$ setenv bootcmd 'mmc init 0 ; fatload mmc 0 80000000 uImage ; bootm 80000000'
$ setenv autostart yes
$ saveenv
$boot

You should see your Linux kernel boot and get to a login shell. Log in as root with no password.

It is now time for the final tweaks. First, create a non root user (remember the Rootstock bug), allow it to run the sudo command, and choose a root password too:

adduser mike
adduser mike sudo
passwd

Let’s cope with a last Rootstock bug. Add the updates and security repositories to /etc/apt/sources.list:

deb http://ports.ubuntu.com/ubuntu-ports lucid-updates main
deb http://ports.ubuntu.com/ubuntu-ports lucid-security main

Without this, you would miss package updates and security releases, and your packages would never change!

If you use the IGEP board as a server as I do, you may need your server to have a fixed MAC address. The trouble is the e2prom storing the MAC address is not populated by default, and every time you boot, the kernel gives you a random MAC address.

The easiest fix I found was to choose an arbitrary MAC address (you can take the first random one that you get), and force it in /etc/network/interfaces:

auto eth0
iface eth0 inet dhcp
hwaddress ether 00:01:04:1b:2C:1F

As the IGEPv2 board doesn’t have a battery by default, it won’t be able to keep the correct time. You can use the ntp daemon to address this:

sudo apt-get install ntp

Your configuration should now be complete. You can now use your IGEPv2 board as a tiny, ultra low power server with Ubuntu server. All the rest is ordinary Debian / Ubuntu server administration. Of course, you can also install desktop packages and use your board as a desktop replacement (you may need to add kernel command line settings for graphics). Have fun!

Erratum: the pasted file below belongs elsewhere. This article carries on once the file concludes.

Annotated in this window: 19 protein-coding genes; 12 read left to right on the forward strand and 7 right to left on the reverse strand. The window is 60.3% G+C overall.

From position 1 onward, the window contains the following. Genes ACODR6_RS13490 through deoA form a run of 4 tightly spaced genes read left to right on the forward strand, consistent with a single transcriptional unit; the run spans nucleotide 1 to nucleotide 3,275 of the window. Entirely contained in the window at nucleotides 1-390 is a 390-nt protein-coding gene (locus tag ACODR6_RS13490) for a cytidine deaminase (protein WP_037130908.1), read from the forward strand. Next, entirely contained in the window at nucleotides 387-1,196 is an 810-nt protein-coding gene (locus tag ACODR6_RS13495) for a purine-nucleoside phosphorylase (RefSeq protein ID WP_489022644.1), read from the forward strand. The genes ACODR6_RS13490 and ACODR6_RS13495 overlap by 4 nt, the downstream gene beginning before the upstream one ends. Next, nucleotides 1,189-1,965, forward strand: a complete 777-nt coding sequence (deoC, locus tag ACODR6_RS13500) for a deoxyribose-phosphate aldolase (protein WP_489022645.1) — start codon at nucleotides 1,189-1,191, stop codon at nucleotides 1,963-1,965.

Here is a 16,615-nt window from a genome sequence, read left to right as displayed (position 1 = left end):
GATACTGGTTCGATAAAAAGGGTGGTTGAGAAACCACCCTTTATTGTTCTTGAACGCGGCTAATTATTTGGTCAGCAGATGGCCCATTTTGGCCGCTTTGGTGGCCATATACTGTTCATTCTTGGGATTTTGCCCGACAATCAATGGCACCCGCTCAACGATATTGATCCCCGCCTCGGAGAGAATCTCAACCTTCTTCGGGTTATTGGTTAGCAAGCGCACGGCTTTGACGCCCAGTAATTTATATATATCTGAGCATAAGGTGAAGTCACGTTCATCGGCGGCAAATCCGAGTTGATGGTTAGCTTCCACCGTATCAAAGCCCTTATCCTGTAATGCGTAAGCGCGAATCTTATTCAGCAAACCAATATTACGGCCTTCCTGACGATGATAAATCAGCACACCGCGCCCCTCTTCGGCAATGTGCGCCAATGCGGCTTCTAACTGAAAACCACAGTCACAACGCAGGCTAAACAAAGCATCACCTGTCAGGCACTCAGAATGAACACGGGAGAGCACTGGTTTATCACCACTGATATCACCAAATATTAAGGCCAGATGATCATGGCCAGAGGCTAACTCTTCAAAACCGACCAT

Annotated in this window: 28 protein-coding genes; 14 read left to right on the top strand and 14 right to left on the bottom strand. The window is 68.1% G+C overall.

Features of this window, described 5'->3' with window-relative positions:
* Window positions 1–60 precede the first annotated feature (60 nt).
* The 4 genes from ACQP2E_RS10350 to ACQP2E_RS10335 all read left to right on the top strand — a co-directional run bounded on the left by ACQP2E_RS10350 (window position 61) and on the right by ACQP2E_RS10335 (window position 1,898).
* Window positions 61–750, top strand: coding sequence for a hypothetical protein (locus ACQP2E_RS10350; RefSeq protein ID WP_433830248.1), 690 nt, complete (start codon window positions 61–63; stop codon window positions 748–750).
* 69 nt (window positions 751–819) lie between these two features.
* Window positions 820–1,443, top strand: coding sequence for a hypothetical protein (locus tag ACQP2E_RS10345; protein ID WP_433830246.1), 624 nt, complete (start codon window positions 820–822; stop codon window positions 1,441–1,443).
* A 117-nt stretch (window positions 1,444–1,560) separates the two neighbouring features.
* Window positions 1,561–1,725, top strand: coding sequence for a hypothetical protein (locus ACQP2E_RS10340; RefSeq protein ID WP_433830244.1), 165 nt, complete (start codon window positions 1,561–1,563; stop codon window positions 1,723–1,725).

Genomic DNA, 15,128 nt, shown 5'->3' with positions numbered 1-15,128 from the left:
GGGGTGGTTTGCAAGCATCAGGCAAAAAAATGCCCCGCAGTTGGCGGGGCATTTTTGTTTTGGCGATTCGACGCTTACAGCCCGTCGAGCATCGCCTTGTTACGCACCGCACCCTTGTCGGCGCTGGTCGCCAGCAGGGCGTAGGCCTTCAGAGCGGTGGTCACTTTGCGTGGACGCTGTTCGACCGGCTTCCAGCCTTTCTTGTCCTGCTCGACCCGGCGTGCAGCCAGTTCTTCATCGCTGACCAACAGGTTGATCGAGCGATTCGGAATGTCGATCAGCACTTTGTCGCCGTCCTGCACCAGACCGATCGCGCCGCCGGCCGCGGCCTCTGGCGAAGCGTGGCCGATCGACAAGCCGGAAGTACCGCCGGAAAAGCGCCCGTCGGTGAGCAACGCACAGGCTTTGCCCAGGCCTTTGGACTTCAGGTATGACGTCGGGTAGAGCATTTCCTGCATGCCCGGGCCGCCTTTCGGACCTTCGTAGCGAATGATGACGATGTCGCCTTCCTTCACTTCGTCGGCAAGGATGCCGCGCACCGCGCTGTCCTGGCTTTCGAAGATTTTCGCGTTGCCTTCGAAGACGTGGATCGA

By the way, the IGEPv2 board is not the best solution if you all you need is a server. The amazing graphical capabilities of the OMAP chip would just be useless. For a server, better, cheaper and more powerful alternatives are the SheevaPlug and GuruPlug. Don’t miss these very nice devices!

About Michael Opdenacker

Michael Opdenacker is the founder of Free Electrons. He is best known for all the free embedded Linux and kernel training materials that he created together with Thomas Petazzoni. He is always looking for ways to increase performance, reduce size and boot time, and to maximize Linux' world domination. More details...
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22 Responses to Ubuntu 10.04 on the IGEPv2 board

  1. mike says:

    Bluetooth and wireless are untested with the kernel version I used. They probably don’t work, apparently because of a firmware loading issue. I haven’t had the time and need to investigate yet.

  2. mike says:

    If you use your board as an NFS server on Ubuntu 10.04, I advise you to remove the following lines in /etc/init.d/nfs-kernel-server:

    # See if our running kernel supports the NFS kernel server
     if [ -f /proc/kallsyms ] && ! grep -qE ' nfsd_serv      ' /proc/kallsyms; then
       log_warning_msg "Not starting $DESC: no support in current kernel."
       exit 0
    fi
    

    Otherwise, your server won’t start. It’s because the /proc/kallsyms contents in Linux 2.6.33 or different from those in 2.6.32, the kernel version supported by Ubuntu 10.04.

  3. mike says:

    After the first boot, I advise you to handle kernel updates with Debian packages. In the kernel sources, run:

    make deb-pkg
    

    This will give you two .deb that you will be able to upload to your server and install with the dpkg -i command.

    However, you will still have to copy the uImage files manually to the first partition of your SD card. You can do it from your server itself, of course.

  4. mike says:

    In case you have trouble using Rootstock (this tool isn’t rock solid yet), you could use the .tgz file I generated with it: http://free-electrons.com/pub/ubuntu/armel-rootfs-201006102239.tgz.

  5. ryan says: